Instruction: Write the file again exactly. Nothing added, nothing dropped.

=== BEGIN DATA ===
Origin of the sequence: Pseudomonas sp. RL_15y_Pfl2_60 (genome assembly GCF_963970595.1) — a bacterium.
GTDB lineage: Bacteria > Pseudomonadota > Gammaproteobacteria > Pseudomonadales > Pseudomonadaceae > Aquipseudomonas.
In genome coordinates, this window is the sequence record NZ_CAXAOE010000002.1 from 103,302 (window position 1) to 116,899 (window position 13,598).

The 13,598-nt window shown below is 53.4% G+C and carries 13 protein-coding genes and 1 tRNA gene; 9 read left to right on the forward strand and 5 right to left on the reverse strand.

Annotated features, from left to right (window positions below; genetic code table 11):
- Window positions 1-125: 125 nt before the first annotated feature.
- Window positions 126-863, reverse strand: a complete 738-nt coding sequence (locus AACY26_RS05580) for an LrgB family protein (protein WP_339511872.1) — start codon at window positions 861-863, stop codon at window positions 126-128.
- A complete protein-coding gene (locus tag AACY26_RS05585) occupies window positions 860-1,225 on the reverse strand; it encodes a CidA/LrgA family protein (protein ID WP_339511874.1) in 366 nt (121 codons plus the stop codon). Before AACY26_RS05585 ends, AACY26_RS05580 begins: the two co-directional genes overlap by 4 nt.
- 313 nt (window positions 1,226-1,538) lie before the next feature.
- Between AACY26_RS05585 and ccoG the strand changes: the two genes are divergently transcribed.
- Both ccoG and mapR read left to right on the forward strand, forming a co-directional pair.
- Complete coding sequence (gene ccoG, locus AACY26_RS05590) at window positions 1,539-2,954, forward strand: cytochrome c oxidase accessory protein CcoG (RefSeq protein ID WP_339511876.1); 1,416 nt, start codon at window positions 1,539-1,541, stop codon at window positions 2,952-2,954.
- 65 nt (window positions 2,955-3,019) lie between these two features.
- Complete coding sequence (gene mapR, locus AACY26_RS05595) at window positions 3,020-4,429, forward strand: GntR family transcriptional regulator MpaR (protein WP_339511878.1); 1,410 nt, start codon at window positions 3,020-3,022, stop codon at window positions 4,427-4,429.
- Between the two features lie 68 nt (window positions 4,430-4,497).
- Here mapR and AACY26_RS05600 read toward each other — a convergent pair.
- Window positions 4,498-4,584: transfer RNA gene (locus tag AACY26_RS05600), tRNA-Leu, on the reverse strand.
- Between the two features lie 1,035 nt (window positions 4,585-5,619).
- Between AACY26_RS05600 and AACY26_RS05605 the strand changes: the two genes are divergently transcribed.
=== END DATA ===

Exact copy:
Origin of the sequence: Pseudomonas sp. RL_15y_Pfl2_60 (genome assembly GCF_963970595.1) — a bacterium.
GTDB lineage: Bacteria > Pseudomonadota > Gammaproteobacteria > Pseudomonadales > Pseudomonadaceae > Aquipseudomonas.
In genome coordinates, this window is the sequence record NZ_CAXAOE010000002.1 from 103,302 (window position 1) to 116,899 (window position 13,598).

The 13,598-nt window shown below is 53.4% G+C and carries 13 protein-coding genes and 1 tRNA gene; 9 read left to right on the forward strand and 5 right to left on the reverse strand.

Annotated features, from left to right (window positions below; genetic code table 11):
- Window positions 1-125: 125 nt before the first annotated feature.
- Window positions 126-863, reverse strand: a complete 738-nt coding sequence (locus AACY26_RS05580) for an LrgB family protein (protein WP_339511872.1) — start codon at window positions 861-863, stop codon at window positions 126-128.
- A complete protein-coding gene (locus tag AACY26_RS05585) occupies window positions 860-1,225 on the reverse strand; it encodes a CidA/LrgA family protein (protein ID WP_339511874.1) in 366 nt (121 codons plus the stop codon). Before AACY26_RS05585 ends, AACY26_RS05580 begins: the two co-directional genes overlap by 4 nt.
- 313 nt (window positions 1,226-1,538) lie before the next feature.
- Between AACY26_RS05585 and ccoG the strand changes: the two genes are divergently transcribed.
- Both ccoG and mapR read left to right on the forward strand, forming a co-directional pair.
- Complete coding sequence (gene ccoG, locus AACY26_RS05590) at window positions 1,539-2,954, forward strand: cytochrome c oxidase accessory protein CcoG (RefSeq protein ID WP_339511876.1); 1,416 nt, start codon at window positions 1,539-1,541, stop codon at window positions 2,952-2,954.
- 65 nt (window positions 2,955-3,019) lie between these two features.
- Complete coding sequence (gene mapR, locus AACY26_RS05595) at window positions 3,020-4,429, forward strand: GntR family transcriptional regulator MpaR (protein WP_339511878.1); 1,410 nt, start codon at window positions 3,020-3,022, stop codon at window positions 4,427-4,429.
- Between the two features lie 68 nt (window positions 4,430-4,497).
- Here mapR and AACY26_RS05600 read toward each other — a convergent pair.
- Window positions 4,498-4,584: transfer RNA gene (locus tag AACY26_RS05600), tRNA-Leu, on the reverse strand.
- Between the two features lie 1,035 nt (window positions 4,585-5,619).
- Between AACY26_RS05600 and AACY26_RS05605 the strand changes: the two genes are divergently transcribed.